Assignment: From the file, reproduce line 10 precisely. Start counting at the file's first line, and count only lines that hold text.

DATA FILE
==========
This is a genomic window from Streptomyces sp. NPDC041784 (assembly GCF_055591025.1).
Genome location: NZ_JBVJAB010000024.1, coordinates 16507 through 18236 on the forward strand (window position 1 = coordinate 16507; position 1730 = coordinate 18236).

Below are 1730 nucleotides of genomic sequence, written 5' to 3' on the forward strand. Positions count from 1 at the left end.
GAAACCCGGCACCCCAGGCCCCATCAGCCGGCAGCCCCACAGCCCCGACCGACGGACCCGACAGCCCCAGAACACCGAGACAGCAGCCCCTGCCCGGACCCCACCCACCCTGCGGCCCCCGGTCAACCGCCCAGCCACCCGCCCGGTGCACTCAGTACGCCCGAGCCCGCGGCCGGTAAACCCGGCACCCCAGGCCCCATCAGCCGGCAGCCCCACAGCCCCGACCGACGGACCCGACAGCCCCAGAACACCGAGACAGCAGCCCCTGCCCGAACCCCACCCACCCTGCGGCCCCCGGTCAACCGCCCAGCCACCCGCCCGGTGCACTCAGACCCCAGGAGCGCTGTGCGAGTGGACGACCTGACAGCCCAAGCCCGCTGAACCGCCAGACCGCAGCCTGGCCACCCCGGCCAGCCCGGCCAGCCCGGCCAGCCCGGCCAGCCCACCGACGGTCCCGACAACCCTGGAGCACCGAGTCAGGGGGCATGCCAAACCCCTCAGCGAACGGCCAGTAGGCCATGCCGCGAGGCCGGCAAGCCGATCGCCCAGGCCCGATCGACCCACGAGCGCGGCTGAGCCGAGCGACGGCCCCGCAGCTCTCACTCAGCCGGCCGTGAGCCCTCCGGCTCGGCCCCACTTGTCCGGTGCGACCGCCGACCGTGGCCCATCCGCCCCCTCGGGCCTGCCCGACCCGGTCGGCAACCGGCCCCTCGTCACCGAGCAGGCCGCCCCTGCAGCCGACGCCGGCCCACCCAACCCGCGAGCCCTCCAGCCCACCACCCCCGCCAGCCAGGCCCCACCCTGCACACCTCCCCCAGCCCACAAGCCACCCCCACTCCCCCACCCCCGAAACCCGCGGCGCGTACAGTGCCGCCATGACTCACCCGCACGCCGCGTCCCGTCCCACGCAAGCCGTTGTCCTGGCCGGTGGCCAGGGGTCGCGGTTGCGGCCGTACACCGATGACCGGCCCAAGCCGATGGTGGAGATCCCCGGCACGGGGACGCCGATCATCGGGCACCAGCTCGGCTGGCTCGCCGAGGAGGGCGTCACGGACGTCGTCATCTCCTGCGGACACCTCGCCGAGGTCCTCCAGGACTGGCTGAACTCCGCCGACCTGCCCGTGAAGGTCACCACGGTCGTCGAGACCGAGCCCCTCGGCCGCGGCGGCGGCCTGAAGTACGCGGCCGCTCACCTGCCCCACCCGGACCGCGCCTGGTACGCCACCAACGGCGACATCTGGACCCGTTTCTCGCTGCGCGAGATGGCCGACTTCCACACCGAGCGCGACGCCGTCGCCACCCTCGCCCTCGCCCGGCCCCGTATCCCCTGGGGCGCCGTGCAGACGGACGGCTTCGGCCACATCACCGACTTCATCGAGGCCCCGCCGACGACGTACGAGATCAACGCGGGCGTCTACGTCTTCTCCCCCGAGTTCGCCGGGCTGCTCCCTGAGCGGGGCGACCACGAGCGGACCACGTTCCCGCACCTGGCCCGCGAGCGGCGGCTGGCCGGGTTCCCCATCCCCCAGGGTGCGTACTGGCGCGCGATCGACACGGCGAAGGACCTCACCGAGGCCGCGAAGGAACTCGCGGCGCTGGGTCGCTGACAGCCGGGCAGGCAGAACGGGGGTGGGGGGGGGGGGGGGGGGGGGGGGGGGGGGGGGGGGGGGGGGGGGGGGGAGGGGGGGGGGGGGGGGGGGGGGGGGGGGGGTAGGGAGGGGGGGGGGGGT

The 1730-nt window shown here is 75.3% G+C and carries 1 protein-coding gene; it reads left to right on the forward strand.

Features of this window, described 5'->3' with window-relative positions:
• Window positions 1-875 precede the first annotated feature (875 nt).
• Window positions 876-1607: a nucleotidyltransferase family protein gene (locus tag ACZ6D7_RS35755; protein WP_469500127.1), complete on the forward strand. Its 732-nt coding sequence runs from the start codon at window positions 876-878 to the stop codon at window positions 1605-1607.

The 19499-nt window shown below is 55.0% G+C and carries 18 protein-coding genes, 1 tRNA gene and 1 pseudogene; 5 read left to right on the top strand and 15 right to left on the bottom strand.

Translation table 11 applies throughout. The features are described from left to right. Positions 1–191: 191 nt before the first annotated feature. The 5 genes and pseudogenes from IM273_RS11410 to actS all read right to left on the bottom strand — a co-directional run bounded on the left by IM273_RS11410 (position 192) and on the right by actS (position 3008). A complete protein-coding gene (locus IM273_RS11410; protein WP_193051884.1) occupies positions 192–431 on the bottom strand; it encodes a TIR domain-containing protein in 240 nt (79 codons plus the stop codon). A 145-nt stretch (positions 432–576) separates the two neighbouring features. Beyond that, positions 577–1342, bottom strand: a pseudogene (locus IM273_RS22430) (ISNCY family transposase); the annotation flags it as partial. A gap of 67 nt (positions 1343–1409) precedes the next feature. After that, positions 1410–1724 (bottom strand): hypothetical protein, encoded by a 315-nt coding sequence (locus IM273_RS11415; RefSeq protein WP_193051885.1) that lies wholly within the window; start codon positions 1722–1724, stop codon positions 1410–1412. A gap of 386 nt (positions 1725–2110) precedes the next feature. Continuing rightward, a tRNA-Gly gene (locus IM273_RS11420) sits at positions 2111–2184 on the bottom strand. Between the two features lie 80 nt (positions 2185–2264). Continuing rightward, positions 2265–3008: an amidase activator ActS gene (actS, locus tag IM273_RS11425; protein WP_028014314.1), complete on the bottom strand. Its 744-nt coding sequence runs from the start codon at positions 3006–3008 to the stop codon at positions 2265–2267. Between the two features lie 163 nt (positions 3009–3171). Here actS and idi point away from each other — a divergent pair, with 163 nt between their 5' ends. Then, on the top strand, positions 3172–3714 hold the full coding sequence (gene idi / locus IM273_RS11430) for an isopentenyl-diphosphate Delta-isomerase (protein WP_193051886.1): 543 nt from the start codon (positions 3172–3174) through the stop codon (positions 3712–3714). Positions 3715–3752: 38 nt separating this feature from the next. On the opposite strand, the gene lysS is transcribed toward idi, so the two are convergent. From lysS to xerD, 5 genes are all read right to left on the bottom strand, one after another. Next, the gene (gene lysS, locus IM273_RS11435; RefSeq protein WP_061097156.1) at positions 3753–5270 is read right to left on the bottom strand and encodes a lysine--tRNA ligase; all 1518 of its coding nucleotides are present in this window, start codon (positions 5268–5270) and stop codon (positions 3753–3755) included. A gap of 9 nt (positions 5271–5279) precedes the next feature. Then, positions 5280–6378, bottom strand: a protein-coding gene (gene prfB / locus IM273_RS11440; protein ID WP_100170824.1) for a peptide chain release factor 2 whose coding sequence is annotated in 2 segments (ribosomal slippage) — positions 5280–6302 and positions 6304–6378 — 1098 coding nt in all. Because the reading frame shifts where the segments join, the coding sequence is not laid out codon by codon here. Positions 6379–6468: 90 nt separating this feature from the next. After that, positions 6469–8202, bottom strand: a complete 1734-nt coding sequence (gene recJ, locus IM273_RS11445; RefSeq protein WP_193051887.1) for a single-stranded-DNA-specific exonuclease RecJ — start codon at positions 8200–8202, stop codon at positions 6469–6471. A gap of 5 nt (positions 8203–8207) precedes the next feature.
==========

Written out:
Translation table 11 applies throughout. The features are described from left to right. Positions 1–191: 191 nt before the first annotated feature. The 5 genes and pseudogenes from IM273_RS11410 to actS all read right to left on the bottom strand — a co-directional run bounded on the left by IM273_RS11410 (position 192) and on the right by actS (position 3008). A complete protein-coding gene (locus IM273_RS11410; protein WP_193051884.1) occupies positions 192–431 on the bottom strand; it encodes a TIR domain-containing protein in 240 nt (79 codons plus the stop codon). A 145-nt stretch (positions 432–576) separates the two neighbouring features. Beyond that, positions 577–1342, bottom strand: a pseudogene (locus IM273_RS22430) (ISNCY family transposase); the annotation flags it as partial. A gap of 67 nt (positions 1343–1409) precedes the next feature. After that, positions 1410–1724 (bottom strand): hypothetical protein, encoded by a 315-nt coding sequence (locus IM273_RS11415; RefSeq protein WP_193051885.1) that lies wholly within the window; start codon positions 1722–1724, stop codon positions 1410–1412. A gap of 386 nt (positions 1725–2110) precedes the next feature. Continuing rightward, a tRNA-Gly gene (locus IM273_RS11420) sits at positions 2111–2184 on the bottom strand. Between the two features lie 80 nt (positions 2185–2264). Continuing rightward, positions 2265–3008: an amidase activator ActS gene (actS, locus tag IM273_RS11425; protein WP_028014314.1), complete on the bottom strand. Its 744-nt coding sequence runs from the start codon at positions 3006–3008 to the stop codon at positions 2265–2267. Between the two features lie 163 nt (positions 3009–3171). Here actS and idi point away from each other — a divergent pair, with 163 nt between their 5' ends. Then, on the top strand, positions 3172–3714 hold the full coding sequence (gene idi / locus IM273_RS11430) for an isopentenyl-diphosphate Delta-isomerase (protein WP_193051886.1): 543 nt from the start codon (positions 3172–3174) through the stop codon (positions 3712–3714). Positions 3715–3752: 38 nt separating this feature from the next. On the opposite strand, the gene lysS is transcribed toward idi, so the two are convergent. From lysS to xerD, 5 genes are all read right to left on the bottom strand, one after another. Next, the gene (gene lysS, locus IM273_RS11435; RefSeq protein WP_061097156.1) at positions 3753–5270 is read right to left on the bottom strand and encodes a lysine--tRNA ligase; all 1518 of its coding nucleotides are present in this window, start codon (positions 5268–5270) and stop codon (positions 3753–3755) included. A gap of 9 nt (positions 5271–5279) precedes the next feature. Then, positions 5280–6378, bottom strand: a protein-coding gene (gene prfB / locus IM273_RS11440; protein ID WP_100170824.1) for a peptide chain release factor 2 whose coding sequence is annotated in 2 segments (ribosomal slippage) — positions 5280–6302 and positions 6304–6378 — 1098 coding nt in all. Because the reading frame shifts where the segments join, the coding sequence is not laid out codon by codon here. Positions 6379–6468: 90 nt separating this feature from the next. After that, positions 6469–8202, bottom strand: a complete 1734-nt coding sequence (gene recJ, locus IM273_RS11445; RefSeq protein WP_193051887.1) for a single-stranded-DNA-specific exonuclease RecJ — start codon at positions 8200–8202, stop codon at positions 6469–6471. A gap of 5 nt (positions 8203–8207) precedes the next feature.